By Takura Zhangazha*
A couple of years ago, I wrote on the quiet transformation of Zimbabwean society. It was not only a transformation that has dominated our language of pain and suffering due to the phenomenal downturn of our national economy. It was a transformation that, when I wrote about it, was informed more by the evident change in the character of the Zimbabwean state. From being one that was imbued with an understanding of our shared and equal humanity as citizens, to being one that was increasingly to be defined by an unprecedented pursuit of survival and individual wealth via politics and proximity to political power as opposed to democratic values or principles.
The only difference between 2007 and seven years later, in 2014, is the reality that the system of self aggrandizement without any obligation to a 'collective social contract' within our political economy is now more systematically entrenched.
Whereas, in the first decade of the millennium, our politics was in part driven by contestation by major political parties and economic players to place politics on the popular pedestal of serving the ‘need’ of the majority, with the passage of the inclusive government and the default one party state we now have in 2014, the major elements of our political economy are now primed to serve the ‘want’ of the few.
And the timeline can be discerned beginning with the mustard seed of the now existent colossally disastrous system with economic structural adjustment (ESAP) in the 1990s.
The subsequent effects of ESAP have been well documented, particularly within the context of global economic knowledge production. What was however not done with as much concerted effort has been the negative impact of the same on our economic value systems. Especially to the majority poor.
So while initially, a decent education was seen as the path to economic prosperity for a majority of Zimbabwean families, it eventually turned out that even that did not matter as much as the informal sector of the economy. Success in the informal sector however was to rely heavily on proximity to state power, or at least an ability to shadily circumvent a lot of its red tape requirements.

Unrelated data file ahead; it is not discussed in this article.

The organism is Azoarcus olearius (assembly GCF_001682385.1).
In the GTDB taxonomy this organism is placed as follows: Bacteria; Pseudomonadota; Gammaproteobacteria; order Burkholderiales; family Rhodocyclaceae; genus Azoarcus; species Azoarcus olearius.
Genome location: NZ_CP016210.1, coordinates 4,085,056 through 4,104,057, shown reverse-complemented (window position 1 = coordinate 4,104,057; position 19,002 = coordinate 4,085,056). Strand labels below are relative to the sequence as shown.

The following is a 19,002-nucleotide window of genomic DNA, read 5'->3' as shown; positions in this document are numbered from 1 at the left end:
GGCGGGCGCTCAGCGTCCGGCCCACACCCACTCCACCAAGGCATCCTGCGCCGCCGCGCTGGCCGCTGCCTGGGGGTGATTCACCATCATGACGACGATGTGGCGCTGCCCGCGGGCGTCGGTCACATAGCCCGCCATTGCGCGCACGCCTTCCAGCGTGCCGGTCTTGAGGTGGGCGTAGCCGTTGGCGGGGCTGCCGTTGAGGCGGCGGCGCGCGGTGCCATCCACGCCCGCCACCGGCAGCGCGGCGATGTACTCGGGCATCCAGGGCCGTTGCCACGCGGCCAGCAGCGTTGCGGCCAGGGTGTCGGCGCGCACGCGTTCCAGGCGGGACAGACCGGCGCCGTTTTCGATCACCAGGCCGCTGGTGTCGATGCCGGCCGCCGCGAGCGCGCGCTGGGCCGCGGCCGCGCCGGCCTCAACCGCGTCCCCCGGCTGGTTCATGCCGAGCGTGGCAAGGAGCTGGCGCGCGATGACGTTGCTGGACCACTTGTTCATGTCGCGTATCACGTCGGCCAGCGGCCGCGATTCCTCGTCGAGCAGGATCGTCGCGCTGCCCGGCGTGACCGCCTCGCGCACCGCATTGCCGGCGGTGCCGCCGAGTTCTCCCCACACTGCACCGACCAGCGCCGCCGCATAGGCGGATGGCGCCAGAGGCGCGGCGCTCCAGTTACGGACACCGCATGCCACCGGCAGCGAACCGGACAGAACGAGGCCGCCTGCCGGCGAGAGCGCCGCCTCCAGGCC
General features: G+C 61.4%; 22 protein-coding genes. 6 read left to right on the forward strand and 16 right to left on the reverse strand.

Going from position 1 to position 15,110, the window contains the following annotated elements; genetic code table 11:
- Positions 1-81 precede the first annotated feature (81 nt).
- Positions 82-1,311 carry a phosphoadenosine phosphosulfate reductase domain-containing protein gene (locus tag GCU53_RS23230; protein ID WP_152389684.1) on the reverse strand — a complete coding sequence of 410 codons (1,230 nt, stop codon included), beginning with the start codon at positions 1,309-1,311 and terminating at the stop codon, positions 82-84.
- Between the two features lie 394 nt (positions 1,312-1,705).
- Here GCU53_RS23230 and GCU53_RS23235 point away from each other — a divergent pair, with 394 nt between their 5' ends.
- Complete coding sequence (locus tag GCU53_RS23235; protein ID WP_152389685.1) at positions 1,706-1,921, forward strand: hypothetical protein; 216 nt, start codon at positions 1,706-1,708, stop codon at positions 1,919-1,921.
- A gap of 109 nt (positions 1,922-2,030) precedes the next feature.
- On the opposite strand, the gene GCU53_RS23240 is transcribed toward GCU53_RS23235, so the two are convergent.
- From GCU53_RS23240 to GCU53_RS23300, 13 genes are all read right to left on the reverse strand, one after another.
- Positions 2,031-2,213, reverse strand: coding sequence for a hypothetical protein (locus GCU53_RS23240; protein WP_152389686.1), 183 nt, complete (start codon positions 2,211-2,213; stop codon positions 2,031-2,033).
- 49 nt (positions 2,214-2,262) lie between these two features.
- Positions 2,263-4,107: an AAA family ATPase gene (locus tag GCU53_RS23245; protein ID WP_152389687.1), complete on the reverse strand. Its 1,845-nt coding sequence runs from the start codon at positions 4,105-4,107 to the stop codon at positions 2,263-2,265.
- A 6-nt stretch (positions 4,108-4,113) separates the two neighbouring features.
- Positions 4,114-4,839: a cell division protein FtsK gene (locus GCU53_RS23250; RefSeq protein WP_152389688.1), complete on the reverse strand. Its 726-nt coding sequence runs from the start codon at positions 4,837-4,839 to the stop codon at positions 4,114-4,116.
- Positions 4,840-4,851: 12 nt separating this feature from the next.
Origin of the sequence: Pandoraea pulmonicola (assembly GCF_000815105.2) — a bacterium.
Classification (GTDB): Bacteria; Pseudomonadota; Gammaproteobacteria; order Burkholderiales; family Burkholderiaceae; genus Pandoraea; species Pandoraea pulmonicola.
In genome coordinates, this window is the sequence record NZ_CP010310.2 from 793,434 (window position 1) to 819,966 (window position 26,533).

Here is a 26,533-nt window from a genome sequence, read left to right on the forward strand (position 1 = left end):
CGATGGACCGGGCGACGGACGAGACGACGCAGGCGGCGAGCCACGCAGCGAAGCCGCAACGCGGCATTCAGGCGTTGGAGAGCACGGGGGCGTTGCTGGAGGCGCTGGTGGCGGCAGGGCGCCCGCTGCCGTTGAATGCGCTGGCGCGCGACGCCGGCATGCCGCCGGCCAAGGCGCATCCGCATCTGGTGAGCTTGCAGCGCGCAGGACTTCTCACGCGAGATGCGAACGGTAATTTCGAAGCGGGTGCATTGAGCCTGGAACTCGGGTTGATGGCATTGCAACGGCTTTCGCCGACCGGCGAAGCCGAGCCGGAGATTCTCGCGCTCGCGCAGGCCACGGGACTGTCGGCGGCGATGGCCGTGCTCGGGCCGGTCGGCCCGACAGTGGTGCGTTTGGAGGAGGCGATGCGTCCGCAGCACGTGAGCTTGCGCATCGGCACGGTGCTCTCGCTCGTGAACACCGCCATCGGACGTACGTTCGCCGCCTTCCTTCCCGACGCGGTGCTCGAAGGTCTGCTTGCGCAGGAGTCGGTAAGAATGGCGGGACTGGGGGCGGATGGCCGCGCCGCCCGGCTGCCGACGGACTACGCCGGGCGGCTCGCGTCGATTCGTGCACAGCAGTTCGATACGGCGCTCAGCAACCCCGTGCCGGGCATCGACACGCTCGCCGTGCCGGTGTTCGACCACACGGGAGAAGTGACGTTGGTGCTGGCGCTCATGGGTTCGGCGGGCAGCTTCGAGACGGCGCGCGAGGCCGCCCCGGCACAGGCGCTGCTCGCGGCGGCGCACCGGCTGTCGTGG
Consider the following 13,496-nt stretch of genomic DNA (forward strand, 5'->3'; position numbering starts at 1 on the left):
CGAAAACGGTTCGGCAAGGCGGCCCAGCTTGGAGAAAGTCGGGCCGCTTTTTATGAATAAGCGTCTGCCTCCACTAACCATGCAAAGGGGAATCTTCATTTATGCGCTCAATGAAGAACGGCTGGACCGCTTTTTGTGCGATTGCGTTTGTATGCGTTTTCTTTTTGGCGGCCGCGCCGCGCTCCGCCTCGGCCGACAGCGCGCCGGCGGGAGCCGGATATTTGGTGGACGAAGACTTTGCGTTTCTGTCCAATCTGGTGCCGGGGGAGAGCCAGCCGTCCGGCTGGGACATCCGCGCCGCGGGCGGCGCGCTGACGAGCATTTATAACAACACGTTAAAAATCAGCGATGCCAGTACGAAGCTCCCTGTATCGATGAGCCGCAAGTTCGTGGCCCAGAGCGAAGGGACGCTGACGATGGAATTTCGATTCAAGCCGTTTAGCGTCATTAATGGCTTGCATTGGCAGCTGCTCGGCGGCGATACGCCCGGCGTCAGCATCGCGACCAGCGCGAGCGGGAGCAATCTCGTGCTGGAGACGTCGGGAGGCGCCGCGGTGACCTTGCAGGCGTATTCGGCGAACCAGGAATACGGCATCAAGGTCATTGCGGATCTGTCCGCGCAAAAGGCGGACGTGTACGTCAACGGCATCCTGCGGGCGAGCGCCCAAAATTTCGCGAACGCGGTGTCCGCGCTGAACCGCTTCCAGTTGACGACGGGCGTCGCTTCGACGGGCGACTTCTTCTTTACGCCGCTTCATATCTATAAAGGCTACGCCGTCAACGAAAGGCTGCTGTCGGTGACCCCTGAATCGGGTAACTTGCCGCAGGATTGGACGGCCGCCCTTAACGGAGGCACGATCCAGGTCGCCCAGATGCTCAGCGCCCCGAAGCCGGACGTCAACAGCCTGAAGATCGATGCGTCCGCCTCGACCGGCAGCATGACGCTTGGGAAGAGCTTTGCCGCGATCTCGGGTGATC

By the time we arrived at the politics of the new millennium and the existence of a labour backed opposition, the political economy had shifted from expecting the state to protect the many to protecting the few.
This, even in the context of the new land acquisition programme that occurred from the year 2000 to present day which has been touted as a revolution. (It is turning out more to be replacement land ownership than it is transformational.)
Where the analysis is extended to the lifespan of the inclusive government, what stands out more is that the latter sought to return the national economy to the ESAP period, except this time with a multi-currency exchange system. The end effect has been a mini-scramble for state tenders or permits either in outsourced functions of parastatals or in the individually lucrative sectors of mining, safari hunting/tourism and importation/ retailing of finished goods.
In most of these endeavors, the functional principle was and has not been that of feeding into a broader national economic development programme or value system. It has been about maximizing whatever little profit could be had at any given time and by a majority of individuals with a direct link to the state. Or as our socialites would call it, ‘living in the moment’ without a care for any long term considerations on key aspects of the economy such as employment, social welfare provision or equitable infrastructural development.
So what we now have obtaining in Zimbabwe are multiple oligarchies in all facets of the national economy. And in being almost omnipresent in these, they have now created a new undemocratic societal reality. It is a reality that does not cede to the rule of law, separation of powers nor respect the people as the final arbiters of who should govern the country. They can now enter politics with evident monetary impunity and almost literary purchase their way up political leadership ladders. Or even that of national sports associations.
And because they straddle both worlds of politics and the economy, the media stories over and about their alleged corrupt activities rarely lead to any significant legal action against them. Instead, as protection mechanisms, they continue with their tried method of not only proximity to political power, but also to creating mini-gods of themselves at grassroots political levels through the distribution of largess.
It is to this extent that the politics of economic desperation then becomes self evident in Zimbabwe. The state has been gradually abdicating its role of socio-economic responsibility in favour of individuals that have benefited from its resources at the expense of the majority.
Sadly, this has led to no one really expecting the government to do anything serious to help their plight. Even in man-made disaster zones such as the Tokwe Mukosi basin. Instead for a majority of Zimbabweans, the only hope tragically resides in semi messianic figures who, if they come from your home area or are your relative, distribute obscurely acquired wealth .
So our national economic value system no longer obtains popular relevance. We scamper from one oligarch to another for services that should be directly acquired from the state.
* Takura Zhangazha writes here in his personal capacity (takura-zhangazha.blogspot.com)